Legacy – Gest died in 1965, having willed much of her estate to Haverford College because of its renown as a center of religious studies. She left her artwork and the remainder of her estate to partner Miriam Thrall. Looking back to the conversations she and Gest shared about fostering the “college’s desire for intercultural expansion,” Thrall actively advocated for such a place at Haverford and, in 1972, the Gest Center opened as a center of religious studies. When Thrall died in 1976, she left her entire collection of Gest’s art to the College. Today, the Gest Fellowship continues to support scholars seeking to engage in religious studies through interdisciplinary approaches, while Ashok Gangadean, the Emily Judson Baugh Gest and John Marshall Gest Professor and Professor of Philosophy, continues to enrich the legacy of Gest and Thrall’s dream by encouraging new generations of students in the Global Philosophy program. The Margaret Ralston Gest collection in Haverford College’s Quaker and Special Collection includes 362 unique works of art and constitutes the largest corpus of her work in the world.

At Haverford College:

See the entire collection on TriArte by searching “Margaret Ralston Gest.”

On campus, visit the permanent exhibit “Margaret Ralston Gest: ‘a bit more modern'” in the Gest Center Lounge or its auxiliary gallery in the Sharpless Hall psychology student lounge.

Religious studies scholars should consider applying for the Gest Fellowship awarded annually by Quaker & Special Collections.

Learn more about the Gest’s intellectual legacy, the Global Philosophy program, by visiting the home page of program director Ashok Gangadean, the Margaret Gest Professor of Global Philosophy.

Selected bibliography for Margaret Ralston Gest and Miriam Mulford Hunt Thrall:

Jeremy Taylor, The House of Understanding: Selections from the Writings of Jeremy Taylor, trans. Margaret Ralston Gest (Philadelphia: University of Philadelphia Press, 1954).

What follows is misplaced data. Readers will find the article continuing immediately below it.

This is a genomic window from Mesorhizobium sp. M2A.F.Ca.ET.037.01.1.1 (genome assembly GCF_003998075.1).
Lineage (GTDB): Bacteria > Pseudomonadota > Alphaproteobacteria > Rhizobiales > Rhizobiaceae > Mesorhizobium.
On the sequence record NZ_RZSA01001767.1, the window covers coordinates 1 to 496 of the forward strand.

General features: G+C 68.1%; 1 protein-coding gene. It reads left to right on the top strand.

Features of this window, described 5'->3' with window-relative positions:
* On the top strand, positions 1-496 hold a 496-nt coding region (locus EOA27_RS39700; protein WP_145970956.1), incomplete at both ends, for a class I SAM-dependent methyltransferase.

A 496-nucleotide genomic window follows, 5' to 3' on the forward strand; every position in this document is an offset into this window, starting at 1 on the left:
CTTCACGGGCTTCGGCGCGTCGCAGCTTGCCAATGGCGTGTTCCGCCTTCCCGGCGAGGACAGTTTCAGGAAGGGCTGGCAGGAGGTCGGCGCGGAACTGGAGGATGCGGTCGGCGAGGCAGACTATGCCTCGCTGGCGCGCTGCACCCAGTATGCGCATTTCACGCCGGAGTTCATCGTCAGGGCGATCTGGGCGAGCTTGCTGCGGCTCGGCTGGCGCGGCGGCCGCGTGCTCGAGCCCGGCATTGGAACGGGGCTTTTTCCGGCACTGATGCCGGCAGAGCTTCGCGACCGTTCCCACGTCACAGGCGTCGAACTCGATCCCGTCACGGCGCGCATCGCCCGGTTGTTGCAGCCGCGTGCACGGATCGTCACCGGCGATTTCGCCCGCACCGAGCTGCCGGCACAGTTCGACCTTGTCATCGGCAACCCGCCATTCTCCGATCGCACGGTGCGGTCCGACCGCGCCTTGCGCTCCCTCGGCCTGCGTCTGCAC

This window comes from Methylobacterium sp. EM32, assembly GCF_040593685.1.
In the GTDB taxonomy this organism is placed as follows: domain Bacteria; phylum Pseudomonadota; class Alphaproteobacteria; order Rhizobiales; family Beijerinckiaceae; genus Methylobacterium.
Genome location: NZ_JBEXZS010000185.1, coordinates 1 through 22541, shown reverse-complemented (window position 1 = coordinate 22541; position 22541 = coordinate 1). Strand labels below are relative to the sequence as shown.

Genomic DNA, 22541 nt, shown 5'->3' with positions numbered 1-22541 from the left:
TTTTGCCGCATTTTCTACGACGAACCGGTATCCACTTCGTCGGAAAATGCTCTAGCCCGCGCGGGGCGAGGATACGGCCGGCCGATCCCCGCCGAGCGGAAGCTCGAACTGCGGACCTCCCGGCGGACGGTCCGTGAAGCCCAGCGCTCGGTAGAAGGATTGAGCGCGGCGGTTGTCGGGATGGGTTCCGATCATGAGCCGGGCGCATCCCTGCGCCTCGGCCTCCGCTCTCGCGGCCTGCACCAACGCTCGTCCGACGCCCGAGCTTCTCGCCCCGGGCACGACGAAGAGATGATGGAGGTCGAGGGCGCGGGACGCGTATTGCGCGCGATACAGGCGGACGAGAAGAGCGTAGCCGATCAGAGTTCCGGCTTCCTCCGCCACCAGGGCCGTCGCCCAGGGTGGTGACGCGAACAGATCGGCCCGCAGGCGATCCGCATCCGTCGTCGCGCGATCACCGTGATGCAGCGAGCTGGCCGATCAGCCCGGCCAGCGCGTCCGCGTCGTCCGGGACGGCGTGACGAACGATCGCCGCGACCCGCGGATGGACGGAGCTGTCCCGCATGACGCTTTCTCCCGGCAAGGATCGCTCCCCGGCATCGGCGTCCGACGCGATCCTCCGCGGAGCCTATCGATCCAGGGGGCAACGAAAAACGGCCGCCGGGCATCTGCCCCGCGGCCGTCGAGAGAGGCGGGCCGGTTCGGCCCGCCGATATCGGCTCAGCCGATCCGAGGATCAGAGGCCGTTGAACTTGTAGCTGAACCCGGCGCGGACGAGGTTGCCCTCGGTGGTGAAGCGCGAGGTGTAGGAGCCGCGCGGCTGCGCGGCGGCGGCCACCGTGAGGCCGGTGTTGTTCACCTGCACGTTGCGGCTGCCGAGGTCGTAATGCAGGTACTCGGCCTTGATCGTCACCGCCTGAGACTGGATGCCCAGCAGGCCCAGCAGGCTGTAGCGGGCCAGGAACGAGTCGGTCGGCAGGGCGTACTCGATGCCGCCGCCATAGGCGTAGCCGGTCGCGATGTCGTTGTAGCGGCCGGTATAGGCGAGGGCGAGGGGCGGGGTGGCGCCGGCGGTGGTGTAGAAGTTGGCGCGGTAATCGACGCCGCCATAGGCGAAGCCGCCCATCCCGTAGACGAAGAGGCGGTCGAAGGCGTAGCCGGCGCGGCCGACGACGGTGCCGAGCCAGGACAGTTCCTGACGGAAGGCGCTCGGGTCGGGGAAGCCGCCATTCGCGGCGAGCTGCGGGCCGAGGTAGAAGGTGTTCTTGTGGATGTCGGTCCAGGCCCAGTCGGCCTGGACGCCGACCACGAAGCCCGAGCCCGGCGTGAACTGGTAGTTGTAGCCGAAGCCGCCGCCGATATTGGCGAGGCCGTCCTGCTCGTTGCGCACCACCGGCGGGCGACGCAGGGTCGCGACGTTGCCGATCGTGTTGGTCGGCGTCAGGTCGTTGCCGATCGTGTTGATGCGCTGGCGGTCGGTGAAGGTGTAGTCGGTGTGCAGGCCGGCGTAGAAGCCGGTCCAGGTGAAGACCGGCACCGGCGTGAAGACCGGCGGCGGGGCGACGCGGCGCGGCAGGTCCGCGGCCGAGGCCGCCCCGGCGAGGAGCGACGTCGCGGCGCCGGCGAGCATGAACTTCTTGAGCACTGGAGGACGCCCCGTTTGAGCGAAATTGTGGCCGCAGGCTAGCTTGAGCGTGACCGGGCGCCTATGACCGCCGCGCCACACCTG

Miriam Mulford Hunt Thrall and Margaret Ralston Gest, Handsworth Harvest: Margaret Ralston Gest, 1900-1965 (Kutztown, Pennsylvania: The Kutztown Publishing Company, 1974).

Miriam Mulford Hunt Thrall, The Odes of Horace with Five Prefacing Epodes, ed. and trans. Margaret Ralston Gest (Kutztown, Pennsylvania: The Kutztown Publishing Company, 1973).

Miriam Mulford Hunt Thrall, Rebellious Fraser’s: Nol Yorke’s Magazine in the Days of Maginn, Thackeray, and Carlyle (New York: Columbia University Press, 1934).

Sotheby Parke Bernet & Co., The Library of the Late Margaret Ralston Gest (New York: Sotheby Parke Bernet, Inc., 1977).

Related collections:

Philadelphia Museum of Art holds two works by Gest: Torch Bouquet and Farm Pattern.

Woodmere Art Museum holds two pieces by Gest.

The Smithsonian American Art Museum holds five paintings by Gest.

Gest sold Handsworth, her family home, to neighboring St. Joseph’s University to be acquired by the school upon her death. The building was renamed Wolfington Hall and is, today, the home of the SJU Campus Ministry. SJU Special Collections holds a a dozen paintings and a small collection of furnishings donated to the University by Miriam Thrall when she turned over the house following Gest’s death.

This site was authored by Rachael A. Beyer, who was art registrar at Haverford College and is a PhD candidate and Fellow of the Hagley Program in the History of Capitalism, Technology, and Culture.